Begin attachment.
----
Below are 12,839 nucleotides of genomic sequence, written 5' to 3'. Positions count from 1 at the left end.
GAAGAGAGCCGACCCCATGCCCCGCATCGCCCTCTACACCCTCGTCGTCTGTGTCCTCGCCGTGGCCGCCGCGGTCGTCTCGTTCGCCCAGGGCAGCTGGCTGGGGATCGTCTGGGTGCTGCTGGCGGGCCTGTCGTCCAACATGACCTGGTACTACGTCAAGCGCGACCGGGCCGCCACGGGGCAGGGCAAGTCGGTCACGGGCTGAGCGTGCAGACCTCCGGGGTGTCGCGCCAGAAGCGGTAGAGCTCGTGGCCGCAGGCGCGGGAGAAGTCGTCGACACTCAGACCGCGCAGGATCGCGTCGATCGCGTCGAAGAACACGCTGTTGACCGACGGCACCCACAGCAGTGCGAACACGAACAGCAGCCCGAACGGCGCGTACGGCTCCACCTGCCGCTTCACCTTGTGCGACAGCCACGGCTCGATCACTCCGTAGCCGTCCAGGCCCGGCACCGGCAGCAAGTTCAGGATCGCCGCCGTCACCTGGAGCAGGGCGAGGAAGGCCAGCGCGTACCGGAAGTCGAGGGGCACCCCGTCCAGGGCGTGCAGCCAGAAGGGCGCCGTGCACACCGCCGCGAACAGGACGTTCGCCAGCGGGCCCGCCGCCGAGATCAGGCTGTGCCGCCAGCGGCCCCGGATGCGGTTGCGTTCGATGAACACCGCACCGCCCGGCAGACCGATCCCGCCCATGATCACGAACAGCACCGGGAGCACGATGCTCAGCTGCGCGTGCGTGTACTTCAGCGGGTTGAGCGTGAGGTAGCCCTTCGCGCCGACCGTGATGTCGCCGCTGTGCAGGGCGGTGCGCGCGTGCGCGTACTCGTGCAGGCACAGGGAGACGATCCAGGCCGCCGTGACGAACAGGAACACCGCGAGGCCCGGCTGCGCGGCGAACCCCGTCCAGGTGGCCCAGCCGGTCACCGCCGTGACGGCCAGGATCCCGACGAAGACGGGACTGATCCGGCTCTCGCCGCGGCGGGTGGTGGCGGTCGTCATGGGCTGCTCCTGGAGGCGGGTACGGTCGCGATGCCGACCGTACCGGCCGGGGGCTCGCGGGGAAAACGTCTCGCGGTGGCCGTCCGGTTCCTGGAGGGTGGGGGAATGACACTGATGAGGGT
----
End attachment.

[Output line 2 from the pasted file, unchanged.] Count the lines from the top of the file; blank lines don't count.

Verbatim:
GAAGAGAGCCGACCCCATGCCCCGCATCGCCCTCTACACCCTCGTCGTCTGTGTCCTCGCCGTGGCCGCCGCGGTCGTCTCGTTCGCCCAGGGCAGCTGGCTGGGGATCGTCTGGGTGCTGCTGGCGGGCCTGTCGTCCAACATGACCTGGTACTACGTCAAGCGCGACCGGGCCGCCACGGGGCAGGGCAAGTCGGTCACGGGCTGAGCGTGCAGACCTCCGGGGTGTCGCGCCAGAAGCGGTAGAGCTCGTGGCCGCAGGCGCGGGAGAAGTCGTCGACACTCAGACCGCGCAGGATCGCGTCGATCGCGTCGAAGAACACGCTGTTGACCGACGGCACCCACAGCAGTGCGAACACGAACAGCAGCCCGAACGGCGCGTACGGCTCCACCTGCCGCTTCACCTTGTGCGACAGCCACGGCTCGATCACTCCGTAGCCGTCCAGGCCCGGCACCGGCAGCAAGTTCAGGATCGCCGCCGTCACCTGGAGCAGGGCGAGGAAGGCCAGCGCGTACCGGAAGTCGAGGGGCACCCCGTCCAGGGCGTGCAGCCAGAAGGGCGCCGTGCACACCGCCGCGAACAGGACGTTCGCCAGCGGGCCCGCCGCCGAGATCAGGCTGTGCCGCCAGCGGCCCCGGATGCGGTTGCGTTCGATGAACACCGCACCGCCCGGCAGACCGATCCCGCCCATGATCACGAACAGCACCGGGAGCACGATGCTCAGCTGCGCGTGCGTGTACTTCAGCGGGTTGAGCGTGAGGTAGCCCTTCGCGCCGACCGTGATGTCGCCGCTGTGCAGGGCGGTGCGCGCGTGCGCGTACTCGTGCAGGCACAGGGAGACGATCCAGGCCGCCGTGACGAACAGGAACACCGCGAGGCCCGGCTGCGCGGCGAACCCCGTCCAGGTGGCCCAGCCGGTCACCGCCGTGACGGCCAGGATCCCGACGAAGACGGGACTGATCCGGCTCTCGCCGCGGCGGGTGGTGGCGGTCGTCATGGGCTGCTCCTGGAGGCGGGTACGGTCGCGATGCCGACCGTACCGGCCGGGGGCTCGCGGGGAAAACGTCTCGCGGTGGCCGTCCGGTTCCTGGAGGGTGGGGGAATGACACTGATGAGGGT